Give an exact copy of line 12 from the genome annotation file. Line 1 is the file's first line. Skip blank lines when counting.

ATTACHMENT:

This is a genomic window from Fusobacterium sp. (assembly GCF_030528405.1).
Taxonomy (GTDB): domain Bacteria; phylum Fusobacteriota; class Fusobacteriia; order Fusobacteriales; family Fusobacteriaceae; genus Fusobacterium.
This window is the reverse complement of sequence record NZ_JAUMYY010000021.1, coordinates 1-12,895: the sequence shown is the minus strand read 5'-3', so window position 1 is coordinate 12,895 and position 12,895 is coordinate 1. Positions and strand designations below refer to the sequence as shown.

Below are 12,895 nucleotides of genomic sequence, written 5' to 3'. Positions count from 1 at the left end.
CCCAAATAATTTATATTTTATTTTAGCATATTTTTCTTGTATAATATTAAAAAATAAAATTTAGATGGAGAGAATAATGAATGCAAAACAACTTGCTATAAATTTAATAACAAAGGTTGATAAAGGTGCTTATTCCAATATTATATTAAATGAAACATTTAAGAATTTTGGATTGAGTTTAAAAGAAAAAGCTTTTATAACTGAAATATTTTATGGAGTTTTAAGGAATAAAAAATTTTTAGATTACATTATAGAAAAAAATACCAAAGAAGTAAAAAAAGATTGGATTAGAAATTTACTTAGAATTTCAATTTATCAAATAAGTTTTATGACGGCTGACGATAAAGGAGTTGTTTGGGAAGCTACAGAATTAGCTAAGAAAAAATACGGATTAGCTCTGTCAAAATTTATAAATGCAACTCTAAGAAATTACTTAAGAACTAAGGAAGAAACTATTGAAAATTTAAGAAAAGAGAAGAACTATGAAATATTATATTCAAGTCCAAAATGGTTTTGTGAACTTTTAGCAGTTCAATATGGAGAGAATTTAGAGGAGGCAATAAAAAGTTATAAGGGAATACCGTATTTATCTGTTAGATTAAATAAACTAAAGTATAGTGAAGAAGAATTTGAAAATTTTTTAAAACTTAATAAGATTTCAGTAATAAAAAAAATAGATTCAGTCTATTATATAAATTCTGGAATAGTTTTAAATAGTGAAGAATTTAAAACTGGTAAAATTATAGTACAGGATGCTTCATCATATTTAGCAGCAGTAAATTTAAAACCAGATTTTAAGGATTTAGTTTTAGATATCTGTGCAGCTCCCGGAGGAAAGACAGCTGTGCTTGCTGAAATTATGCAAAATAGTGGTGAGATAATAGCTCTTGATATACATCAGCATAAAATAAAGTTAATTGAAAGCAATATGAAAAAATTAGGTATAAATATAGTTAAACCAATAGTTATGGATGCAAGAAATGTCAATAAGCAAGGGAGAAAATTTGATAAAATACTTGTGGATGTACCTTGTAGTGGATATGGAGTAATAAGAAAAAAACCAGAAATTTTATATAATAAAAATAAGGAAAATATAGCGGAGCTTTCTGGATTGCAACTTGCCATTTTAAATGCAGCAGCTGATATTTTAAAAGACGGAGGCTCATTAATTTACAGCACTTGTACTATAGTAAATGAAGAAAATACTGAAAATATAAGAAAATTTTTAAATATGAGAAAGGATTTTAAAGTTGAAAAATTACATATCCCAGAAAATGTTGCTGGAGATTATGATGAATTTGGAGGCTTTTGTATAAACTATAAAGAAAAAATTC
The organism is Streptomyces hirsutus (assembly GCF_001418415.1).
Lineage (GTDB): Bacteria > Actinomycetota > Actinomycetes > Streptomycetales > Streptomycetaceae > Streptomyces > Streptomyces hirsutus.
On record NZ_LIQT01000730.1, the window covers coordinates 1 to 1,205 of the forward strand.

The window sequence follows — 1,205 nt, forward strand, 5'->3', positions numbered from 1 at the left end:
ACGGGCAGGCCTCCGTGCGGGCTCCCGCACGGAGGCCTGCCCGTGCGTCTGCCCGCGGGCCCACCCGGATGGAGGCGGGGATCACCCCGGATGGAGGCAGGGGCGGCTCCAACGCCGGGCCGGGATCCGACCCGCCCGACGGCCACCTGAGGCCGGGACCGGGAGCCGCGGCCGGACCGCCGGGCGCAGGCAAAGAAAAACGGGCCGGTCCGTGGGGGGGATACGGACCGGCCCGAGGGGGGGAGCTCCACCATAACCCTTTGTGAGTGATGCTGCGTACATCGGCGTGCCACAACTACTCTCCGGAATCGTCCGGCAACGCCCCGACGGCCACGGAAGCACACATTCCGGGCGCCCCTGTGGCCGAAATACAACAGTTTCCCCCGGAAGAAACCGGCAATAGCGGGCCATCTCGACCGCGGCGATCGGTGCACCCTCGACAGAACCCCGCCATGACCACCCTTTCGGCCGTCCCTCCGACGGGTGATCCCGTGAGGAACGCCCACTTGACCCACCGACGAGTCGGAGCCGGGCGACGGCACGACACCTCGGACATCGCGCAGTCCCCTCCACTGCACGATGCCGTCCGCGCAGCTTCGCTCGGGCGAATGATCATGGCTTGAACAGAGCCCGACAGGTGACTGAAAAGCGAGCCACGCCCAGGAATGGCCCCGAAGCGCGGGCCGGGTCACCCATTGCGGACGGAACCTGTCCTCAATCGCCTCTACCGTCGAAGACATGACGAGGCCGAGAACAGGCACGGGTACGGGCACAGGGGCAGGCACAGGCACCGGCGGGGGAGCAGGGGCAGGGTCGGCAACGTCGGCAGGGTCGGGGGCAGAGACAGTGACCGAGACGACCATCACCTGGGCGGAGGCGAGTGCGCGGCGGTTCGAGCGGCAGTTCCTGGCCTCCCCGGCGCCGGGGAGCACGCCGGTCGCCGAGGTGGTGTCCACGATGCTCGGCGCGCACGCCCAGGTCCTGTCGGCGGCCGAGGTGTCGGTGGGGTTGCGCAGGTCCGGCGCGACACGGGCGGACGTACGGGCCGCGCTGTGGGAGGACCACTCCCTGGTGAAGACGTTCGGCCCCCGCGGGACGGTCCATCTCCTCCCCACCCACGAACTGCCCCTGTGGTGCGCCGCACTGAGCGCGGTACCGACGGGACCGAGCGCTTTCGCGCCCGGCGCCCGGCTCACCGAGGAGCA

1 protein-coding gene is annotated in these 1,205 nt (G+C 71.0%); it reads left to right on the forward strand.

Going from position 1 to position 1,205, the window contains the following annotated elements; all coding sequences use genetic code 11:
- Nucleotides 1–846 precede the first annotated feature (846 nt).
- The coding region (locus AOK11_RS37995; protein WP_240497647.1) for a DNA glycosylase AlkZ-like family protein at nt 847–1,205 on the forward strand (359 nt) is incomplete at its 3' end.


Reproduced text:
Going from position 1 to position 1,205, the window contains the following annotated elements; all coding sequences use genetic code 11: